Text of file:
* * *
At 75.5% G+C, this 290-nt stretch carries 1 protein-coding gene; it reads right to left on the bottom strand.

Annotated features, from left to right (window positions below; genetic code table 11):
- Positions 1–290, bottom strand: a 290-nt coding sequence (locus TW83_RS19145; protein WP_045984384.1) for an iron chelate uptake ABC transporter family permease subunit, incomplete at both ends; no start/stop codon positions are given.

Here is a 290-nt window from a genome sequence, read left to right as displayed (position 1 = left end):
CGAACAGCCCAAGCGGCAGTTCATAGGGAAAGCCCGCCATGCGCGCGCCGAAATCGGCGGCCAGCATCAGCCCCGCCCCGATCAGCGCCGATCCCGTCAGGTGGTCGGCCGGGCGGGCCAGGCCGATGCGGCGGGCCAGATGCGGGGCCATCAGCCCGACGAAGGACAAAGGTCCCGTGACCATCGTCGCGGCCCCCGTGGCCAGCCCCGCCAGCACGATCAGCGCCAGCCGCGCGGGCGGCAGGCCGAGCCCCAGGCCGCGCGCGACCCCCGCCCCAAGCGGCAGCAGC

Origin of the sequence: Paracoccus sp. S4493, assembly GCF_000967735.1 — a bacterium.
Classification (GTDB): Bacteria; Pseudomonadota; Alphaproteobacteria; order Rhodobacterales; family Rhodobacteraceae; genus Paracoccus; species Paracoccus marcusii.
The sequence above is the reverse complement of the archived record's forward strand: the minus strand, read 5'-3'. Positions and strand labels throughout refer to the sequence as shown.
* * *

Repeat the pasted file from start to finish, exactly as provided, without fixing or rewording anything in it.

At 75.5% G+C, this 290-nt stretch carries 1 protein-coding gene; it reads right to left on the bottom strand.

Annotated features, from left to right (window positions below; genetic code table 11):
- Positions 1–290, bottom strand: a 290-nt coding sequence (locus TW83_RS19145; protein WP_045984384.1) for an iron chelate uptake ABC transporter family permease subunit, incomplete at both ends; no start/stop codon positions are given.

Here is a 290-nt window from a genome sequence, read left to right as displayed (position 1 = left end):
CGAACAGCCCAAGCGGCAGTTCATAGGGAAAGCCCGCCATGCGCGCGCCGAAATCGGCGGCCAGCATCAGCCCCGCCCCGATCAGCGCCGATCCCGTCAGGTGGTCGGCCGGGCGGGCCAGGCCGATGCGGCGGGCCAGATGCGGGGCCATCAGCCCGACGAAGGACAAAGGTCCCGTGACCATCGTCGCGGCCCCCGTGGCCAGCCCCGCCAGCACGATCAGCGCCAGCCGCGCGGGCGGCAGGCCGAGCCCCAGGCCGCGCGCGACCCCCGCCCCAAGCGGCAGCAGC

Origin of the sequence: Paracoccus sp. S4493, assembly GCF_000967735.1 — a bacterium.
Classification (GTDB): Bacteria; Pseudomonadota; Alphaproteobacteria; order Rhodobacterales; family Rhodobacteraceae; genus Paracoccus; species Paracoccus marcusii.
The sequence above is the reverse complement of the archived record's forward strand: the minus strand, read 5'-3'. Positions and strand labels throughout refer to the sequence as shown.